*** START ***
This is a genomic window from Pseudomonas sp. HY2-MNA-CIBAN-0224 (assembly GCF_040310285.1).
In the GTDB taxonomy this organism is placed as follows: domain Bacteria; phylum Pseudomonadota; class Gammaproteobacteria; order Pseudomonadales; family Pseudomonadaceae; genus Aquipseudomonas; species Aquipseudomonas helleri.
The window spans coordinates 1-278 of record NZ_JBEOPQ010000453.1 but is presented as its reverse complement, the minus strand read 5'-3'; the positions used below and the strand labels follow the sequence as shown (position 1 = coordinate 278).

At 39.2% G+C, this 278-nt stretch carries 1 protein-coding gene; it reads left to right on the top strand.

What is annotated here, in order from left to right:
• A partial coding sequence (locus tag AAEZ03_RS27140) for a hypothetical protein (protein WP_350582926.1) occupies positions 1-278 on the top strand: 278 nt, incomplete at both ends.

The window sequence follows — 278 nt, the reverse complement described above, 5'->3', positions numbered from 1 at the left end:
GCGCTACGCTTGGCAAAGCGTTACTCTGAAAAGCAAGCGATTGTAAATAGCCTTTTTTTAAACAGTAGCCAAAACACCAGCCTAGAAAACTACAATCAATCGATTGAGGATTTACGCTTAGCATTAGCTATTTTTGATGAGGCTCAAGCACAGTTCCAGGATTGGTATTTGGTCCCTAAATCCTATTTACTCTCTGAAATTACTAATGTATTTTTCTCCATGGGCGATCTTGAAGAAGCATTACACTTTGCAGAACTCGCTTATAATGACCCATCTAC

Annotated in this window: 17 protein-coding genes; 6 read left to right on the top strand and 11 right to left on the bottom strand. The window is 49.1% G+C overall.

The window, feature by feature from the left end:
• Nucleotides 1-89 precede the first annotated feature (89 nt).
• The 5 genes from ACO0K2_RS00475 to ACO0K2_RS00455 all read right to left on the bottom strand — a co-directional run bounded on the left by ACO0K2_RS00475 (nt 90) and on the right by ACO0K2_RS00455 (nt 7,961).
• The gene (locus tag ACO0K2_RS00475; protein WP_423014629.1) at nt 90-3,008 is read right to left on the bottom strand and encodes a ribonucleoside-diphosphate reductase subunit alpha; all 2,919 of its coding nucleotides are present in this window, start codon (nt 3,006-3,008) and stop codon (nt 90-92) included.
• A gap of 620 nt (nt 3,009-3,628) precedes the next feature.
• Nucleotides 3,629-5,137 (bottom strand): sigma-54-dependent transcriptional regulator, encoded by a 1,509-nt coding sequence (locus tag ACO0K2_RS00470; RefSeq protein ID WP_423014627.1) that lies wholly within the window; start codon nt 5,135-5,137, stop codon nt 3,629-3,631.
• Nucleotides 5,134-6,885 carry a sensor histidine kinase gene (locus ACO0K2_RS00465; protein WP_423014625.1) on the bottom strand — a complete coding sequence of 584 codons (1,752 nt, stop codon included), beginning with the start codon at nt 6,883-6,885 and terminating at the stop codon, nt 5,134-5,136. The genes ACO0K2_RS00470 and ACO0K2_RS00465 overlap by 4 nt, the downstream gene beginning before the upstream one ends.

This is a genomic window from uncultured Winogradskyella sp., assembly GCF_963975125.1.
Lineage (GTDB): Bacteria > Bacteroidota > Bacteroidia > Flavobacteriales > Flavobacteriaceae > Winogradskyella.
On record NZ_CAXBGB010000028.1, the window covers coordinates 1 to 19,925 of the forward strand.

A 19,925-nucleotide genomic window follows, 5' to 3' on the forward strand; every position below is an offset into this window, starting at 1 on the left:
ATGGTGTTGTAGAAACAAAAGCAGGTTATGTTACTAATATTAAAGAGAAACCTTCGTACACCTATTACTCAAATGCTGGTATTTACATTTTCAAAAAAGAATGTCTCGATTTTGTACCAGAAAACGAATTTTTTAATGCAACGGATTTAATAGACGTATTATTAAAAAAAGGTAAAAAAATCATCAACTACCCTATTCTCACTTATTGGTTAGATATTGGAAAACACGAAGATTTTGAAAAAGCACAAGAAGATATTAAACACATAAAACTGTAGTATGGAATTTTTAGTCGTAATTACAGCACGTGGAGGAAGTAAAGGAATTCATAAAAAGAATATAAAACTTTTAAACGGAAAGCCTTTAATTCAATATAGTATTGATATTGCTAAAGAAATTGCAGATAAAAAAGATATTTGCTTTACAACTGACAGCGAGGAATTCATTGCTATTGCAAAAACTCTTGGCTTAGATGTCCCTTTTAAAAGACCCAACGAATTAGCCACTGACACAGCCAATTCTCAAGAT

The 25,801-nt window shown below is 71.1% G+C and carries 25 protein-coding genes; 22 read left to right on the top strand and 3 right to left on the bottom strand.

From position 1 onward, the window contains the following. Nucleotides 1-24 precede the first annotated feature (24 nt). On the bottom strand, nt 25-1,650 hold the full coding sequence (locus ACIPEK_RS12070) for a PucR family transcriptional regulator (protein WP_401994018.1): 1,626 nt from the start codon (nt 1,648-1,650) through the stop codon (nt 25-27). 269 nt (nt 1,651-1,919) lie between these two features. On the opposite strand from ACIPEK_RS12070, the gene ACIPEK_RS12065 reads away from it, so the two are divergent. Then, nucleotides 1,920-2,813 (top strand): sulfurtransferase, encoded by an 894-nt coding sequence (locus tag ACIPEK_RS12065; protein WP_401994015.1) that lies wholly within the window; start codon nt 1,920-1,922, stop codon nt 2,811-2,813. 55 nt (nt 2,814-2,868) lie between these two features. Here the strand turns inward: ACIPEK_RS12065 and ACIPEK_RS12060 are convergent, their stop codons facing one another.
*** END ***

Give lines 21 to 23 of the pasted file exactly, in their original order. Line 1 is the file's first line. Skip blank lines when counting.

ATGGTGTTGTAGAAACAAAAGCAGGTTATGTTACTAATATTAAAGAGAAACCTTCGTACACCTATTACTCAAATGCTGGTATTTACATTTTCAAAAAAGAATGTCTCGATTTTGTACCAGAAAACGAATTTTTTAATGCAACGGATTTAATAGACGTATTATTAAAAAAAGGTAAAAAAATCATCAACTACCCTATTCTCACTTATTGGTTAGATATTGGAAAACACGAAGATTTTGAAAAAGCACAAGAAGATATTAAACACATAAAACTGTAGTATGGAATTTTTAGTCGTAATTACAGCACGTGGAGGAAGTAAAGGAATTCATAAAAAGAATATAAAACTTTTAAACGGAAAGCCTTTAATTCAATATAGTATTGATATTGCTAAAGAAATTGCAGATAAAAAAGATATTTGCTTTACAACTGACAGCGAGGAATTCATTGCTATTGCAAAAACTCTTGGCTTAGATGTCCCTTTTAAAAGACCCAACGAATTAGCCACTGACACAGCCAATTCTCAAGAT

The 25,801-nt window shown below is 71.1% G+C and carries 25 protein-coding genes; 22 read left to right on the top strand and 3 right to left on the bottom strand.

From position 1 onward, the window contains the following. Nucleotides 1-24 precede the first annotated feature (24 nt). On the bottom strand, nt 25-1,650 hold the full coding sequence (locus ACIPEK_RS12070) for a PucR family transcriptional regulator (protein WP_401994018.1): 1,626 nt from the start codon (nt 1,648-1,650) through the stop codon (nt 25-27). 269 nt (nt 1,651-1,919) lie between these two features. On the opposite strand from ACIPEK_RS12070, the gene ACIPEK_RS12065 reads away from it, so the two are divergent. Then, nucleotides 1,920-2,813 (top strand): sulfurtransferase, encoded by an 894-nt coding sequence (locus tag ACIPEK_RS12065; protein WP_401994015.1) that lies wholly within the window; start codon nt 1,920-1,922, stop codon nt 2,811-2,813. 55 nt (nt 2,814-2,868) lie between these two features. Here the strand turns inward: ACIPEK_RS12065 and ACIPEK_RS12060 are convergent, their stop codons facing one another.